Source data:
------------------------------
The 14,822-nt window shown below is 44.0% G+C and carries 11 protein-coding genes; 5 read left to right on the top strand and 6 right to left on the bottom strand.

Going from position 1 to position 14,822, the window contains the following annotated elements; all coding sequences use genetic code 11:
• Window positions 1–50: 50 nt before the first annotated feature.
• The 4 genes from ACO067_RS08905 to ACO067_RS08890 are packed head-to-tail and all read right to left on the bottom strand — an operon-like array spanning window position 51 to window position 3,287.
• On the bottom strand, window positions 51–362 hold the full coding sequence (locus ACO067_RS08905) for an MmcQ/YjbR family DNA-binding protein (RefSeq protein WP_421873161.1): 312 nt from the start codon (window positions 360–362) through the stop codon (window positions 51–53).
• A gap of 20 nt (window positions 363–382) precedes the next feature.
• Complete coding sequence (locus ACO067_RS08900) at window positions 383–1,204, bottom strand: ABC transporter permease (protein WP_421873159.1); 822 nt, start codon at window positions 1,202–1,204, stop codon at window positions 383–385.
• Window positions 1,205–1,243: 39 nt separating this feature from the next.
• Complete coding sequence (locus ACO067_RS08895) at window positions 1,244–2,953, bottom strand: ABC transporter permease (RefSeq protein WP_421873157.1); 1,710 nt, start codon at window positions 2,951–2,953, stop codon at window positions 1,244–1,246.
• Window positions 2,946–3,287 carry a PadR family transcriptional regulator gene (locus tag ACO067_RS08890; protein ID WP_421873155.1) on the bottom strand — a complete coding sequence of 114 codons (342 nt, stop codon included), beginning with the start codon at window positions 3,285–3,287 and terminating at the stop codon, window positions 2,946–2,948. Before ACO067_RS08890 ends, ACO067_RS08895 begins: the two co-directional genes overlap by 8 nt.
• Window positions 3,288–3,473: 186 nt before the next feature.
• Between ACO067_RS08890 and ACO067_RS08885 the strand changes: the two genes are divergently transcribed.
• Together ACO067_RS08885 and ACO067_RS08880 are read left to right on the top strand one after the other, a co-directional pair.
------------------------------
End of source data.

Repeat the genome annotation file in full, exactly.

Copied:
The 14,822-nt window shown below is 44.0% G+C and carries 11 protein-coding genes; 5 read left to right on the top strand and 6 right to left on the bottom strand.

Going from position 1 to position 14,822, the window contains the following annotated elements; all coding sequences use genetic code 11:
• Window positions 1–50: 50 nt before the first annotated feature.
• The 4 genes from ACO067_RS08905 to ACO067_RS08890 are packed head-to-tail and all read right to left on the bottom strand — an operon-like array spanning window position 51 to window position 3,287.
• On the bottom strand, window positions 51–362 hold the full coding sequence (locus ACO067_RS08905) for an MmcQ/YjbR family DNA-binding protein (RefSeq protein WP_421873161.1): 312 nt from the start codon (window positions 360–362) through the stop codon (window positions 51–53).
• A gap of 20 nt (window positions 363–382) precedes the next feature.
• Complete coding sequence (locus ACO067_RS08900) at window positions 383–1,204, bottom strand: ABC transporter permease (protein WP_421873159.1); 822 nt, start codon at window positions 1,202–1,204, stop codon at window positions 383–385.
• Window positions 1,205–1,243: 39 nt separating this feature from the next.
• Complete coding sequence (locus ACO067_RS08895) at window positions 1,244–2,953, bottom strand: ABC transporter permease (RefSeq protein WP_421873157.1); 1,710 nt, start codon at window positions 2,951–2,953, stop codon at window positions 1,244–1,246.
• Window positions 2,946–3,287 carry a PadR family transcriptional regulator gene (locus tag ACO067_RS08890; protein ID WP_421873155.1) on the bottom strand — a complete coding sequence of 114 codons (342 nt, stop codon included), beginning with the start codon at window positions 3,285–3,287 and terminating at the stop codon, window positions 2,946–2,948. Before ACO067_RS08890 ends, ACO067_RS08895 begins: the two co-directional genes overlap by 8 nt.
• Window positions 3,288–3,473: 186 nt before the next feature.
• Between ACO067_RS08890 and ACO067_RS08885 the strand changes: the two genes are divergently transcribed.
• Together ACO067_RS08885 and ACO067_RS08880 are read left to right on the top strand one after the other, a co-directional pair.